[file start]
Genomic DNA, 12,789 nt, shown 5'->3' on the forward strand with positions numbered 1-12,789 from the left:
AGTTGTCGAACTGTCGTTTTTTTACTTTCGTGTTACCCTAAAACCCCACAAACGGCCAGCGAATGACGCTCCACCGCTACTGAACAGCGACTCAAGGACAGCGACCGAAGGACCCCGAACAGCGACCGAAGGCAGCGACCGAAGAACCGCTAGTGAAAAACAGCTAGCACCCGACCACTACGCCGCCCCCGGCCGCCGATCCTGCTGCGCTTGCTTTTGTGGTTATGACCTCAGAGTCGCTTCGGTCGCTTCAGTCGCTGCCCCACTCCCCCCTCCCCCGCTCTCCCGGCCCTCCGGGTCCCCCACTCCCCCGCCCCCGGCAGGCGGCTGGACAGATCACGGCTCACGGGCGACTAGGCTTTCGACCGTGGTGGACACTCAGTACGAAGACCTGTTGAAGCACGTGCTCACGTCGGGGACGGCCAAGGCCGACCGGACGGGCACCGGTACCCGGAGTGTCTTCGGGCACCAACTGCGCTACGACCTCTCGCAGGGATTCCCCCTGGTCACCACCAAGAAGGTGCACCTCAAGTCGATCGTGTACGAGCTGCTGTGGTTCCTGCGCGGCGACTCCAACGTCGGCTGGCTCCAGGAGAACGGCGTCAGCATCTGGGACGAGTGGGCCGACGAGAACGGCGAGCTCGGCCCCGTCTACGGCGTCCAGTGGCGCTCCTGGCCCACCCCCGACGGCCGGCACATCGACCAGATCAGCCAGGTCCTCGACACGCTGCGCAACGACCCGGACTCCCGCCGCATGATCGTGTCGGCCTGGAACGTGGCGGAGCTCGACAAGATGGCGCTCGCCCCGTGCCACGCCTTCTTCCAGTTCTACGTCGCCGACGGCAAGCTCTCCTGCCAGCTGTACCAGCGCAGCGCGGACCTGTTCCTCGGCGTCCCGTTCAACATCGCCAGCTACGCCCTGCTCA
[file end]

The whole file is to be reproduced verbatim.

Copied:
Genomic DNA, 12,789 nt, shown 5'->3' on the forward strand with positions numbered 1-12,789 from the left:
AGTTGTCGAACTGTCGTTTTTTTACTTTCGTGTTACCCTAAAACCCCACAAACGGCCAGCGAATGACGCTCCACCGCTACTGAACAGCGACTCAAGGACAGCGACCGAAGGACCCCGAACAGCGACCGAAGGCAGCGACCGAAGAACCGCTAGTGAAAAACAGCTAGCACCCGACCACTACGCCGCCCCCGGCCGCCGATCCTGCTGCGCTTGCTTTTGTGGTTATGACCTCAGAGTCGCTTCGGTCGCTTCAGTCGCTGCCCCACTCCCCCCTCCCCCGCTCTCCCGGCCCTCCGGGTCCCCCACTCCCCCGCCCCCGGCAGGCGGCTGGACAGATCACGGCTCACGGGCGACTAGGCTTTCGACCGTGGTGGACACTCAGTACGAAGACCTGTTGAAGCACGTGCTCACGTCGGGGACGGCCAAGGCCGACCGGACGGGCACCGGTACCCGGAGTGTCTTCGGGCACCAACTGCGCTACGACCTCTCGCAGGGATTCCCCCTGGTCACCACCAAGAAGGTGCACCTCAAGTCGATCGTGTACGAGCTGCTGTGGTTCCTGCGCGGCGACTCCAACGTCGGCTGGCTCCAGGAGAACGGCGTCAGCATCTGGGACGAGTGGGCCGACGAGAACGGCGAGCTCGGCCCCGTCTACGGCGTCCAGTGGCGCTCCTGGCCCACCCCCGACGGCCGGCACATCGACCAGATCAGCCAGGTCCTCGACACGCTGCGCAACGACCCGGACTCCCGCCGCATGATCGTGTCGGCCTGGAACGTGGCGGAGCTCGACAAGATGGCGCTCGCCCCGTGCCACGCCTTCTTCCAGTTCTACGTCGCCGACGGCAAGCTCTCCTGCCAGCTGTACCAGCGCAGCGCGGACCTGTTCCTCGGCGTCCCGTTCAACATCGCCAGCTACGCCCTGCTCA